Monday, September 6, 2010

Writing Like a Rock Star

On Saturday, my family and I went to Bumbershoot, a three-day music and arts festival that goes on in Seattle each year. We'd never been, and my kids knew more about it than I did because...well, they're cooler than I am. We bought tickets for Saturday since that was when Bob Dylan was slated to perform.

After finding seats at the main stage, my daughter and I headed off to where
This Providence was playing. I went to their performance knowing and loving one of their songs, but having no idea if I'd like their other stuff. My daughter, on the other hand, already knew the songs from their first CD.

When we got to the stage where they were performing, I was planning on staying for two songs. Since my husband and son were staking out the seats we'd found in the nosebleed section of where Bob Dylan would soon be performing, I thought it would be rude to disappear for too long.


I had no idea we were about to have a super special experience. And you know what? We writers can learn a few things from This Providence.


1.
Stay positive.
Something my daughter and I thought was fabulous--and shocking--was the crowd at This Providence's stage wasn't huge. This in no way reflects the band in a negative light. Bob flippin' Dylan was about to perform on the stage next door (an actual stadium). For writers, that would be like doing a reading next door to a place where J.K. Rowling was about to read from the Harry Potter series. Maybe This Providence loves smaller, more intimate crowds, but maybe they don't. I have no idea. What I do know is they put on a stadium-worthy performance, and they looked like they were having a blast.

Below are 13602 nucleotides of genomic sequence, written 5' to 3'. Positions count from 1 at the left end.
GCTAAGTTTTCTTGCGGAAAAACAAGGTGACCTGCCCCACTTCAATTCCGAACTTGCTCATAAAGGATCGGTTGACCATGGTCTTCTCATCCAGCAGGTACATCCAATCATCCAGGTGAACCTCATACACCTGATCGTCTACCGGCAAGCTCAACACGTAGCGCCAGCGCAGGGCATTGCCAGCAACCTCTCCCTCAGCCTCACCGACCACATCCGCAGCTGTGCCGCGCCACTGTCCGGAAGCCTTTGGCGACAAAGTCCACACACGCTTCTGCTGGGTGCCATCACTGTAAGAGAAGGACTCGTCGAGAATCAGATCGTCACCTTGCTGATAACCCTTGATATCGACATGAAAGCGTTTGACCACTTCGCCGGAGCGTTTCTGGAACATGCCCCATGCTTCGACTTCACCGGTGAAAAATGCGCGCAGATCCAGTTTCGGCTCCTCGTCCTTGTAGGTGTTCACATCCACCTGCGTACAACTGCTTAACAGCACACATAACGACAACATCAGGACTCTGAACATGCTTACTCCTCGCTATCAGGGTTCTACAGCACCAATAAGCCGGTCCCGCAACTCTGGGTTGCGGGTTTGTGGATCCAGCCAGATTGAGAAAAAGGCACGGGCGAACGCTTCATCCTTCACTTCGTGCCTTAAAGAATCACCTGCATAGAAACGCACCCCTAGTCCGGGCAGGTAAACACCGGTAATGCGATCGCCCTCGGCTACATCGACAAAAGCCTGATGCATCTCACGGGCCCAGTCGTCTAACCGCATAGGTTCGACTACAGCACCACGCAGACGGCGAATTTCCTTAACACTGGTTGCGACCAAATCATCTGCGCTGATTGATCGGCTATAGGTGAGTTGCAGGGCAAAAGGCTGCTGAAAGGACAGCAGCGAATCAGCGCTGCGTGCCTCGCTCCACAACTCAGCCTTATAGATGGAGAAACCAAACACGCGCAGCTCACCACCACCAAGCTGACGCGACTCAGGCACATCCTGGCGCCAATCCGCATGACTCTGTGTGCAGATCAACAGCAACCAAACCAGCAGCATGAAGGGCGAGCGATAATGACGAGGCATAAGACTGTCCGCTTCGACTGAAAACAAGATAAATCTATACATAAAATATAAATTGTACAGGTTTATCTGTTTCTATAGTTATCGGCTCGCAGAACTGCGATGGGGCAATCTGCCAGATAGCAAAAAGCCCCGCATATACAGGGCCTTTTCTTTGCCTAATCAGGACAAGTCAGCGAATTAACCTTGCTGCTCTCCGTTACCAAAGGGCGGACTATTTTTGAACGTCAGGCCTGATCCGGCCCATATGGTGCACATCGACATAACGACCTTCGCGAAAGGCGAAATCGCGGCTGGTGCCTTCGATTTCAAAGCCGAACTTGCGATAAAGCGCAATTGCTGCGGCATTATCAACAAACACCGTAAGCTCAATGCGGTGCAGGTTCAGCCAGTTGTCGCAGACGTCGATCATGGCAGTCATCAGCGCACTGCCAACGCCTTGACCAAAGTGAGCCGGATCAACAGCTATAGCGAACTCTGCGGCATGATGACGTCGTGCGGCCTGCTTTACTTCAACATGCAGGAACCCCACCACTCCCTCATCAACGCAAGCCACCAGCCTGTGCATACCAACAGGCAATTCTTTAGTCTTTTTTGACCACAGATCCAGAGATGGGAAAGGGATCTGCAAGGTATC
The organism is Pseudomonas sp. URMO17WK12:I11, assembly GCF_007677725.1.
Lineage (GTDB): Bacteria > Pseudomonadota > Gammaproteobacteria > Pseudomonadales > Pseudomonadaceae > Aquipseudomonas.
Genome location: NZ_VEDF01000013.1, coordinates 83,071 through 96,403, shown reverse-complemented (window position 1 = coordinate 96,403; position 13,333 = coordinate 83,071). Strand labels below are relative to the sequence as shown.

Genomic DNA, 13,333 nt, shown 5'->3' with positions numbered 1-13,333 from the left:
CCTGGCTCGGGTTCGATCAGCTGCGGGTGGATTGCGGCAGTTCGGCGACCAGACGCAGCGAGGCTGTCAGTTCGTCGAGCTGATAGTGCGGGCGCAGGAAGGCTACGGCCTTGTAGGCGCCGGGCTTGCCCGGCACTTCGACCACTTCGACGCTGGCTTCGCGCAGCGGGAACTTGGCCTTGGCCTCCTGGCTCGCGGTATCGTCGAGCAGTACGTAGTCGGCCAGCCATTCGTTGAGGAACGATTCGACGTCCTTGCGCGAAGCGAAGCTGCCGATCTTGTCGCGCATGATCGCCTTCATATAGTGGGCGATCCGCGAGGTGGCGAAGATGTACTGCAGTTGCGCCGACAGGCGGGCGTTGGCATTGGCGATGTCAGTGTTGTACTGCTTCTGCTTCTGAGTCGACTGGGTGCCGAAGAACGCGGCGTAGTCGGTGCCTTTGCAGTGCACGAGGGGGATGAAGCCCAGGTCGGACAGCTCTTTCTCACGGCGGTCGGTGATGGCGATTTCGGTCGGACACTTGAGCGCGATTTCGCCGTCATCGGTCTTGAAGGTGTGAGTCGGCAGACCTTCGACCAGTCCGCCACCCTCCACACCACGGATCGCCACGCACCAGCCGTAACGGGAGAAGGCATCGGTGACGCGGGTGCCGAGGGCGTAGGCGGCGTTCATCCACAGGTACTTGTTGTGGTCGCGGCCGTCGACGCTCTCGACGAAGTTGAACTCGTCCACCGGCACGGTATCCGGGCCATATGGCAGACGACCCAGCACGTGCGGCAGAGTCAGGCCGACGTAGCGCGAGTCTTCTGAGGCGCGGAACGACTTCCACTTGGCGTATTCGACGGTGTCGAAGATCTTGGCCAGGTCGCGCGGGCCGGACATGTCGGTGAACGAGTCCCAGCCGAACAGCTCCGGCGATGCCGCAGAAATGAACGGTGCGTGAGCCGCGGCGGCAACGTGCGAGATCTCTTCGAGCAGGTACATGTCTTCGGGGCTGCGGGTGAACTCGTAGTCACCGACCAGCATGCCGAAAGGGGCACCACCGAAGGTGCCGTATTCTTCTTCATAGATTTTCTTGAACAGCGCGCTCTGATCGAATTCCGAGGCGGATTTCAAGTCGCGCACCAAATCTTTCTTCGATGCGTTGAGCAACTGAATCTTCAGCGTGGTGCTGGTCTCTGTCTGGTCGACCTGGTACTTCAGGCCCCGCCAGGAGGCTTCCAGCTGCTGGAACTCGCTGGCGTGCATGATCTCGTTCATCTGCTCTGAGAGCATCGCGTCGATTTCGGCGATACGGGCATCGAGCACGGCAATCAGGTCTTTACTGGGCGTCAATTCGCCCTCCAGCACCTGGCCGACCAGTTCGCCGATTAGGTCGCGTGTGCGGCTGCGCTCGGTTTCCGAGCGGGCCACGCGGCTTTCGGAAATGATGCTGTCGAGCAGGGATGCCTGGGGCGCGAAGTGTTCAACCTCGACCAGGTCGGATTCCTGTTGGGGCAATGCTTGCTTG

2.
Hook your audience.
Remember my two song plan? We stayed a half hour, which was when the show ended since we'd missed the beginning. Then we bought a CD and waited in line to get it autographed.


Were we hooked? Oh, yeah. It's like when you're reading a book that's grabbed you and won't let go.
Just one more page...um, one more chapter...I bet I won't be that tired tomorrow if I read a tiny bit longer...

3.
Don't just meet expectations, exceed them.